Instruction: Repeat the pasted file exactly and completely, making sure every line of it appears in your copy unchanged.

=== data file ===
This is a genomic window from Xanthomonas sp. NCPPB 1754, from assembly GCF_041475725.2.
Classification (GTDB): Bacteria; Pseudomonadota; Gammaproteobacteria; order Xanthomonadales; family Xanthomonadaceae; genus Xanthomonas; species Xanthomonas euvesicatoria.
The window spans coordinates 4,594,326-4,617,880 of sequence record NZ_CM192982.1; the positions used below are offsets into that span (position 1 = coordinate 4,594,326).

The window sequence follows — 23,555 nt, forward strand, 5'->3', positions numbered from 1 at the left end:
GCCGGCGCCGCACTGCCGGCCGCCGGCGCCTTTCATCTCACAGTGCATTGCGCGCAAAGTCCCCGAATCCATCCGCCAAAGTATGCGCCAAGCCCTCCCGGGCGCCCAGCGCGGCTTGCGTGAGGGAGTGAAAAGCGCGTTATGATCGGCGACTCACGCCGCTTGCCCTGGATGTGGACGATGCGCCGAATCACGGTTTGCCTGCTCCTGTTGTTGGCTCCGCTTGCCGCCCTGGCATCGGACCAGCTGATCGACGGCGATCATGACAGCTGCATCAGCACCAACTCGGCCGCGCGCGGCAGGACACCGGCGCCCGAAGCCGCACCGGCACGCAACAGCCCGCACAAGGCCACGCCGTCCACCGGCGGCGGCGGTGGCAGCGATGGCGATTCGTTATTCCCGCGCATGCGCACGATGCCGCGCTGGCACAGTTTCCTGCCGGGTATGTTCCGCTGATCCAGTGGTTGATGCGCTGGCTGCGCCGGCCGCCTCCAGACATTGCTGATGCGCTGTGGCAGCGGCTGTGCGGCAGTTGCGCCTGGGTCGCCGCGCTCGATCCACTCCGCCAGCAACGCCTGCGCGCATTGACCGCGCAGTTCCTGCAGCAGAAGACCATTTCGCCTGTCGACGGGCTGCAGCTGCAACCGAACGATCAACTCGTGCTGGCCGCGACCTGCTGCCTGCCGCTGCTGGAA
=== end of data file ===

This is a genomic window from Xanthomonas sp. NCPPB 1754, from assembly GCF_041475725.2.
Classification (GTDB): Bacteria; Pseudomonadota; Gammaproteobacteria; order Xanthomonadales; family Xanthomonadaceae; genus Xanthomonas; species Xanthomonas euvesicatoria.
The window spans coordinates 4,594,326-4,617,880 of sequence record NZ_CM192982.1; the positions used below are offsets into that span (position 1 = coordinate 4,594,326).

The window sequence follows — 23,555 nt, forward strand, 5'->3', positions numbered from 1 at the left end:
GCCGGCGCCGCACTGCCGGCCGCCGGCGCCTTTCATCTCACAGTGCATTGCGCGCAAAGTCCCCGAATCCATCCGCCAAAGTATGCGCCAAGCCCTCCCGGGCGCCCAGCGCGGCTTGCGTGAGGGAGTGAAAAGCGCGTTATGATCGGCGACTCACGCCGCTTGCCCTGGATGTGGACGATGCGCCGAATCACGGTTTGCCTGCTCCTGTTGTTGGCTCCGCTTGCCGCCCTGGCATCGGACCAGCTGATCGACGGCGATCATGACAGCTGCATCAGCACCAACTCGGCCGCGCGCGGCAGGACACCGGCGCCCGAAGCCGCACCGGCACGCAACAGCCCGCACAAGGCCACGCCGTCCACCGGCGGCGGCGGTGGCAGCGATGGCGATTCGTTATTCCCGCGCATGCGCACGATGCCGCGCTGGCACAGTTTCCTGCCGGGTATGTTCCGCTGATCCAGTGGTTGATGCGCTGGCTGCGCCGGCCGCCTCCAGACATTGCTGATGCGCTGTGGCAGCGGCTGTGCGGCAGTTGCGCCTGGGTCGCCGCGCTCGATCCACTCCGCCAGCAACGCCTGCGCGCATTGACCGCGCAGTTCCTGCAGCAGAAGACCATTTCGCCTGTCGACGGGCTGCAGCTGCAACCGAACGATCAACTCGTGCTGGCCGCGACCTGCTGCCTGCCGCTGCTGGAA